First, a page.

House prices storm past pre-recession peaks recession

Prices across the UK continue to rocket, Nationwide says

House prices have now surpassed their 2007 peak and are continuing to rise at double-digit annual rates, according to Nationwide. The building society said prices in June were up 11.8 per cent on a year earlier, accelerating from the 11.1 per cent annual increase registered in May.

Nationally, the average house price rose to £188,903, which is above the previous peak reached in 2007.

The increases were led by London, where values were up 25.8 per cent year on year in the first quarter. The average house price in the capital reached £400,000 for the first time.

However, Robert Gardner, Nationwide’s chief economist, predicted that such rapid price gains in the capital would not continue. “The annual pace of growth will probably start to slow in the quarters ahead, given anecdotal evidence from surveyors and estate agents that activity may be starting to moderate,” he said.

Mr Gardner said expectations that the Bank of England would soon lift interest rates from their record lows could dampen the market in coming months.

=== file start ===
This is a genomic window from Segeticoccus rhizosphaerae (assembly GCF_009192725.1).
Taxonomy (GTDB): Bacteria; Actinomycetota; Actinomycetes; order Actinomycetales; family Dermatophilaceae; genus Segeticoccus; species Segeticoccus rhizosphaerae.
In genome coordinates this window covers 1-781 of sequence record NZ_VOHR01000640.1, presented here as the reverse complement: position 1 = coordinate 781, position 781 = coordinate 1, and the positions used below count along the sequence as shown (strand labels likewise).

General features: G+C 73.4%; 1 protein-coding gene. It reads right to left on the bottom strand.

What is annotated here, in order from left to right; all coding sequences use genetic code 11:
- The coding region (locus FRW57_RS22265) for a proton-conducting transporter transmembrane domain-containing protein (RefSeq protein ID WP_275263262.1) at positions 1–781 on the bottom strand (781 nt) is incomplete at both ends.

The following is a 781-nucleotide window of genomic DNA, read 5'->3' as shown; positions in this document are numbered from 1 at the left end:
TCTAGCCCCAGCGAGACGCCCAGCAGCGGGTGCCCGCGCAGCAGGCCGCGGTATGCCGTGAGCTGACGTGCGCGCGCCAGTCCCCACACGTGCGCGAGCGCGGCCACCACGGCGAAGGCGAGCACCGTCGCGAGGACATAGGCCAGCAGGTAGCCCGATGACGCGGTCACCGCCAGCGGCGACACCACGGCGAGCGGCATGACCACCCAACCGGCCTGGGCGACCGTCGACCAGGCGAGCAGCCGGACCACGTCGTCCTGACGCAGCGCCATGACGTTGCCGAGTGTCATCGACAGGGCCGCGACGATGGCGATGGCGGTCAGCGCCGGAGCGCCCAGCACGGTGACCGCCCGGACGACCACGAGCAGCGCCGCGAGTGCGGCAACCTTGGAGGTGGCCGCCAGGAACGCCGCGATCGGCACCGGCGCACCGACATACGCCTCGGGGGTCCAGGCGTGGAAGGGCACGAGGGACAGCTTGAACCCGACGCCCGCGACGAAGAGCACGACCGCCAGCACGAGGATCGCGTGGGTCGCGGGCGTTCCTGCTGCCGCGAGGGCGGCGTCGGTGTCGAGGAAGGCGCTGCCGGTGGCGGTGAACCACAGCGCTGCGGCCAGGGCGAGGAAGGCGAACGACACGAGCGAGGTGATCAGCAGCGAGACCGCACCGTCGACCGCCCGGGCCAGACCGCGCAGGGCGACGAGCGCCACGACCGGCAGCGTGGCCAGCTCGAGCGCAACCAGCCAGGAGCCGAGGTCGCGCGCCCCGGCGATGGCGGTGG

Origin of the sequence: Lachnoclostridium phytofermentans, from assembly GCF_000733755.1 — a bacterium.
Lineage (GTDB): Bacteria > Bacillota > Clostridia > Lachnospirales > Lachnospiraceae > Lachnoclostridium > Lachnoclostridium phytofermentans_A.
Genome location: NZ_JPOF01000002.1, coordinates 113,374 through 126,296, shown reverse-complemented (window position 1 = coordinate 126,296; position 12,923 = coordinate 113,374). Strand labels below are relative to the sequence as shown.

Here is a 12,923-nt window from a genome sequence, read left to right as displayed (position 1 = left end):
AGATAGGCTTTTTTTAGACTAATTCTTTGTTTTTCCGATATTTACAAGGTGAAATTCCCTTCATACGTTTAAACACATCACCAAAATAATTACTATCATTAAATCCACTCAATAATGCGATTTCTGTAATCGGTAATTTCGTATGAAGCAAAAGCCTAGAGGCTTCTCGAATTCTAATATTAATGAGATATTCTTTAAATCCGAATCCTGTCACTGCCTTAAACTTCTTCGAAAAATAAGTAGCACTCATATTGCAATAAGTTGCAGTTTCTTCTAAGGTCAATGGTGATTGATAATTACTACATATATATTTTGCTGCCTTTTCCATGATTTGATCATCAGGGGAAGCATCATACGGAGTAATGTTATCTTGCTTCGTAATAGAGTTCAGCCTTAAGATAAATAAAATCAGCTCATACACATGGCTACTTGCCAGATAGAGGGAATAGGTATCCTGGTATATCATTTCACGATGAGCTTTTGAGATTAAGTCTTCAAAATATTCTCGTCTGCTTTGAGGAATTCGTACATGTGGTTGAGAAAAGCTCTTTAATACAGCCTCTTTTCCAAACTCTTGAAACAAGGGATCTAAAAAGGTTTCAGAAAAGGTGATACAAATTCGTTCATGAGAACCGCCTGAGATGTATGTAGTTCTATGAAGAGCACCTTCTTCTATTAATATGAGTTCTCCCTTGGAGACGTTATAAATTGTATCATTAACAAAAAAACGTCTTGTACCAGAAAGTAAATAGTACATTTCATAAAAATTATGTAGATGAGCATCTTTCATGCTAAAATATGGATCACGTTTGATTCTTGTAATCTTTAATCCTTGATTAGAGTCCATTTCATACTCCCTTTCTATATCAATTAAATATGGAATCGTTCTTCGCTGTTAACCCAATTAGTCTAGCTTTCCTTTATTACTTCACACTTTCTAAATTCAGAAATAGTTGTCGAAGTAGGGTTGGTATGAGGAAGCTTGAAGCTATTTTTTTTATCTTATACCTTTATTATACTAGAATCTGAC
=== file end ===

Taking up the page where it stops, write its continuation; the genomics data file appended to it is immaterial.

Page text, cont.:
The Bank of England’s Financial Policy Committee took action last week to ration the proportion of mortgages with high loan to income ratios that banks and building societies can make. It also tightened up the stress tests that lenders must impose on borrowers.

Construction activity also hit a four-month high in June, outstripping analysts’ expectations and sending sterling up sharply against the dollar. The latest survey snapshot of the building sector by Markit/Cips gave an index reading of 62.6, up from 60 in May and the highest result since February.

Economists had predicted a slight fall in the index, and the pound instantly rose a third of a cent to $1.7168.

The survey showed that house building was the fastest growing sector, with the biggest pick-up in activity since January. There was also strong growth in commercial real estate development, although growth in civil engineering work slowed. Employment in the sector also rose at its fastest rate since the survey began in 1997.

Tim Moore of Markit said the data “represents a remarkable yardstick of progress as the sector looks to recover the ground lost over the past seven years”. He added that the reading suggested construction grew by 1 per cent in the second quarter of the year, following 1.5 per cent growth in the first quarter. Over the past year construction output is now 6.7 per cent higher, according to the Office for National Statistics. But despite the bounce back, output still remains 10 per cent down on its peak in the first quarter of 2008.